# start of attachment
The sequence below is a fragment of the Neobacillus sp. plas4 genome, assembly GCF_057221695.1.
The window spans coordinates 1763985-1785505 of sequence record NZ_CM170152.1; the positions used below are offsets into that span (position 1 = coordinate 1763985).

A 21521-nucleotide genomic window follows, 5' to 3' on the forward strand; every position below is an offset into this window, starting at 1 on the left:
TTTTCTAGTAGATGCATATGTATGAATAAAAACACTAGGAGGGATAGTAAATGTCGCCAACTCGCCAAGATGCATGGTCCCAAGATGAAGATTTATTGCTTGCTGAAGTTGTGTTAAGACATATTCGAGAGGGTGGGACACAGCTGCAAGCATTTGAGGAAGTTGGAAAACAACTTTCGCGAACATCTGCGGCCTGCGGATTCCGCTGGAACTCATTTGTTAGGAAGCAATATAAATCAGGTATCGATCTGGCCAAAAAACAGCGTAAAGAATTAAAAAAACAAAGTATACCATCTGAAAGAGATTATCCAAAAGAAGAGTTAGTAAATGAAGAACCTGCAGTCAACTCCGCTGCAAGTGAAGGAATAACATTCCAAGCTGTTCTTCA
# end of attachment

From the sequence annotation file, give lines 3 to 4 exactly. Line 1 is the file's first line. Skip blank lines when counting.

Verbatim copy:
A 21521-nucleotide genomic window follows, 5' to 3' on the forward strand; every position below is an offset into this window, starting at 1 on the left:
TTTTCTAGTAGATGCATATGTATGAATAAAAACACTAGGAGGGATAGTAAATGTCGCCAACTCGCCAAGATGCATGGTCCCAAGATGAAGATTTATTGCTTGCTGAAGTTGTGTTAAGACATATTCGAGAGGGTGGGACACAGCTGCAAGCATTTGAGGAAGTTGGAAAACAACTTTCGCGAACATCTGCGGCCTGCGGATTCCGCTGGAACTCATTTGTTAGGAAGCAATATAAATCAGGTATCGATCTGGCCAAAAAACAGCGTAAAGAATTAAAAAAACAAAGTATACCATCTGAAAGAGATTATCCAAAAGAAGAGTTAGTAAATGAAGAACCTGCAGTCAACTCCGCTGCAAGTGAAGGAATAACATTCCAAGCTGTTCTTCA